The Art of Sowing
In his new book, Finding Common Ground (Moody Press), Tim Downs suggests that the number of people who are "ripe" to hear the gospel in the U.S. is getting smaller and smaller. Today our society is filled with people who are ignorant of the Bible, often assume Christians are intolerant and manipulative, distrust any meaningful concept of truth, and are leery of making a commitment to anything.

How do we convey the gospel effectively when people hold such views? Well, as Downs reminds us from Scripture and history, we need to take the time to sow. We need to value sowing. And the best place to start is right where you live, with the people you see around you every day.

What are the sower's tools? Downs suggests some excellent "implements" we need to learn to use skillfully. One is to simply ask questions - questions that are non-threatening, communicate humility, and encourage dialogue.

Another is to begin by finding areas of agreement rather than our areas of difference. In Acts 17 the Apostle Paul models this technique when relating to Athen's skeptical philosophers.

A third tool is your very life, lived before others, warts and all. We need to be there for the other person's agenda, not merely our own. We need to admit our mistakes and demonstrate our own need of a Savior. And we need to be there for people when they are ready to make a decision.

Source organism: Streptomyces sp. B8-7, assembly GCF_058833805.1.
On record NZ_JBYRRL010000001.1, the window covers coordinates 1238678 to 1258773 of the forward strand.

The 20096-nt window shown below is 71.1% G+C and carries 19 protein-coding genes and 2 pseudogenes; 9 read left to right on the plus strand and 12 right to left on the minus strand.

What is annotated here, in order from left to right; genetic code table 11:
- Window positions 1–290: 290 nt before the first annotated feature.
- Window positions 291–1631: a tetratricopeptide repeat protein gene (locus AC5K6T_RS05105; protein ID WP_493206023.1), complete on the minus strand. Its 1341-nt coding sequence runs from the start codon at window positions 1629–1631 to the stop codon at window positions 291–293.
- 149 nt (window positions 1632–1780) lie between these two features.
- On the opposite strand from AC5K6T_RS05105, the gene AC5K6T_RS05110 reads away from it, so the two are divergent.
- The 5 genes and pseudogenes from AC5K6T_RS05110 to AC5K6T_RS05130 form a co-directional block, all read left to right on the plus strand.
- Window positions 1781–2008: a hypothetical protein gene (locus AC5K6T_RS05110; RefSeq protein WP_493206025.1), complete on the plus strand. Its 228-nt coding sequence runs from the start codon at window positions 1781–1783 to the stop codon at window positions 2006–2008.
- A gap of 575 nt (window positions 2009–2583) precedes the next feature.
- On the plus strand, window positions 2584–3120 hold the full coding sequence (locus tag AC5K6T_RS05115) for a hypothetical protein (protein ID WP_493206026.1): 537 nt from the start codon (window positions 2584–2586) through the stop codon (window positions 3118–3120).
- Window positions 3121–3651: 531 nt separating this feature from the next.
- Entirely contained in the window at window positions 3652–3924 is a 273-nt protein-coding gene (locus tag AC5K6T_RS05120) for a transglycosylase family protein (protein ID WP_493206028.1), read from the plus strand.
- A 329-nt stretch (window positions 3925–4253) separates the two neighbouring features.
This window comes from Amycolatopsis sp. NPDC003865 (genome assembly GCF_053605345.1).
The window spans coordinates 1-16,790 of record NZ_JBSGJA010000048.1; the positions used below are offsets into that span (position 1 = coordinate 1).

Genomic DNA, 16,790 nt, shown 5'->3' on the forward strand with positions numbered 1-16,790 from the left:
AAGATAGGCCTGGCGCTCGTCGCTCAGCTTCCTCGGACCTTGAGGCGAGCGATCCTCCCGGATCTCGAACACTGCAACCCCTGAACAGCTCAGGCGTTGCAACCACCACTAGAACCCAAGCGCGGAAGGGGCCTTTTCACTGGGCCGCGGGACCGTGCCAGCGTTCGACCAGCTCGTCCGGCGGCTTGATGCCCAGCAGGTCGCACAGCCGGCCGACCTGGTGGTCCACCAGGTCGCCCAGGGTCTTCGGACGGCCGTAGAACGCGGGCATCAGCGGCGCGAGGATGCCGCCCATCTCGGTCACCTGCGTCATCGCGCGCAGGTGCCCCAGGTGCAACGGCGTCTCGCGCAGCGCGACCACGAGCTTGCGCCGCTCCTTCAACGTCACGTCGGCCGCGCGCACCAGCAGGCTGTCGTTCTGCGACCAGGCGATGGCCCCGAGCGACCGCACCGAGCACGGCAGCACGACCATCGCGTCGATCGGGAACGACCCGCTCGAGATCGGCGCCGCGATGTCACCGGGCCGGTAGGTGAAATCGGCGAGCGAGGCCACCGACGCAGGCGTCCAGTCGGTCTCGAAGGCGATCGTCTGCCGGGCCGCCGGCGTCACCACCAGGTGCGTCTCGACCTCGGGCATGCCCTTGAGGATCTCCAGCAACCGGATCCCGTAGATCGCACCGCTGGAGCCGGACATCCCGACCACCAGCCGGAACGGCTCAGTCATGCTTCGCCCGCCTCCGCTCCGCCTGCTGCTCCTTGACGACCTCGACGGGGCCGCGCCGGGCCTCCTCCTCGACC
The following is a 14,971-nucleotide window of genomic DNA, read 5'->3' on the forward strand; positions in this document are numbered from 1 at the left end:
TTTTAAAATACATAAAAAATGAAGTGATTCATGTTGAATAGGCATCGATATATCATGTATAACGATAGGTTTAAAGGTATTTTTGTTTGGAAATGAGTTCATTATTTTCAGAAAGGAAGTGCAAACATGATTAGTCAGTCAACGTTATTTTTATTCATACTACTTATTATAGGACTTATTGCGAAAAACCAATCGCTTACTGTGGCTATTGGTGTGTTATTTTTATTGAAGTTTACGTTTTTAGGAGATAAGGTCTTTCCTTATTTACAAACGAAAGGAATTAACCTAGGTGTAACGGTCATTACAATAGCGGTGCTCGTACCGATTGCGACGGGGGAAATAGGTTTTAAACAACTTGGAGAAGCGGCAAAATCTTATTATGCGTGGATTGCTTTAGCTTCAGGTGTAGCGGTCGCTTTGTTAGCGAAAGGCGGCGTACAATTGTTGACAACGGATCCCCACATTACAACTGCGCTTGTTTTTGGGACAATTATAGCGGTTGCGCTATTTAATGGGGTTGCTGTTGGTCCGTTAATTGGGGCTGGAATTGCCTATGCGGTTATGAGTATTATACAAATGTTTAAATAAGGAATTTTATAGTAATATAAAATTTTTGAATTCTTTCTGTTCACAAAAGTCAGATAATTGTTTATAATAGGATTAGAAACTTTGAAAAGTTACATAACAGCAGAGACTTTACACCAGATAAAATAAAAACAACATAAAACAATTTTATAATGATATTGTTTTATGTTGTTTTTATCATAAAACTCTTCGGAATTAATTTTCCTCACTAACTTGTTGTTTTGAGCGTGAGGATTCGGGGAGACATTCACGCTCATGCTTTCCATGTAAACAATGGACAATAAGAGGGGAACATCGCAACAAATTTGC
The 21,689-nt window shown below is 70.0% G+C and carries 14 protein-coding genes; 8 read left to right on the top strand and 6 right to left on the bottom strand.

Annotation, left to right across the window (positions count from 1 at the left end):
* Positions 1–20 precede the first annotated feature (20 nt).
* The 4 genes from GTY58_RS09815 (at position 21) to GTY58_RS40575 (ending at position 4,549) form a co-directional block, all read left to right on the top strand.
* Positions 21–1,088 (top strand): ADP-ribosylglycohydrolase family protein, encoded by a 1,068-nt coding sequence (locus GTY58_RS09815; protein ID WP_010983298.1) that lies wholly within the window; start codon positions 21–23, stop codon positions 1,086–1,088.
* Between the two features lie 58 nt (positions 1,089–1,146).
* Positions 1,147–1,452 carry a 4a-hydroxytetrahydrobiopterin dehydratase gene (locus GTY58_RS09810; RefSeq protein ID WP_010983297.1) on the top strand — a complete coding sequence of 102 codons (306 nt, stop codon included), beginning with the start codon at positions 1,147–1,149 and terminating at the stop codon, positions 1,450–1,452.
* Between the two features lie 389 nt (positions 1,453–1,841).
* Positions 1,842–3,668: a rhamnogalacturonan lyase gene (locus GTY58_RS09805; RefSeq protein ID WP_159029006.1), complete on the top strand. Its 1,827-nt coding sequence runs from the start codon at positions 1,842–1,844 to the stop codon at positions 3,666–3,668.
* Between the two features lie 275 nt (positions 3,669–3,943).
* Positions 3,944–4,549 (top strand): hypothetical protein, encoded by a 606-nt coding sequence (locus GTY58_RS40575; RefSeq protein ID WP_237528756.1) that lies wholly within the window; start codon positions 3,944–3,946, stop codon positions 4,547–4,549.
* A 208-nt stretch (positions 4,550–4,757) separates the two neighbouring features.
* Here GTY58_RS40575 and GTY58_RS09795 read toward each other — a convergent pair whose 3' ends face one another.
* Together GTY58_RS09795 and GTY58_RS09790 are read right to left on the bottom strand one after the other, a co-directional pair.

When farming, you employ different tools to prepare and plant the soil than you later use to harvest the mature crop. This principle holds in the spiritual dimension as well. The most effective sowing materials avoid "Christianese" terms and are less direct in their approach than "harvesting" tools. Several classic books meet this criteria: Mere Christianity by C.S. Lewis, The Journey and Between Heaven and Hell by Peter Kreeft, and More Than a Carpenter by Josh McDowell. Perhaps God could use you to produce good sowing materials related to your specific discipline?

In addition, our secular society is producing many excellent sowing tools! Dr. Walter Bradley has used Woody Allen's 1989 film, Crimes and Misdemeanors, at his "Friday Night at the Movies" events to talk with students about moral decision making. The film implicitly asks, can there be any moral structure to our universe if it is not grounded in God's existence and character? Many of today's books (i.e. John Grisham's, The Testament) and films offer excellent opportunities to find common ground and ask good questions.

I have barely scratched the surface regarding the art of sowing found in Tim Down's book. Let me encourage you to check out his web site and get the book for yourself -

May each of us become better equipped to be used by God to sow generously as we interact with those around us.
Scripture: Acts 17: 27-28 -- "that [all people] should seek God, if perhaps they might grope for Him and find Him, though He is not far from each one of us; for in Him we live and move and exist, as even some of your own poets have said, 'for we also are His offspring.'"

Action Point: Pray about an opportunity to sow into someone's life today. Connect with them and demonstrate your concern for them.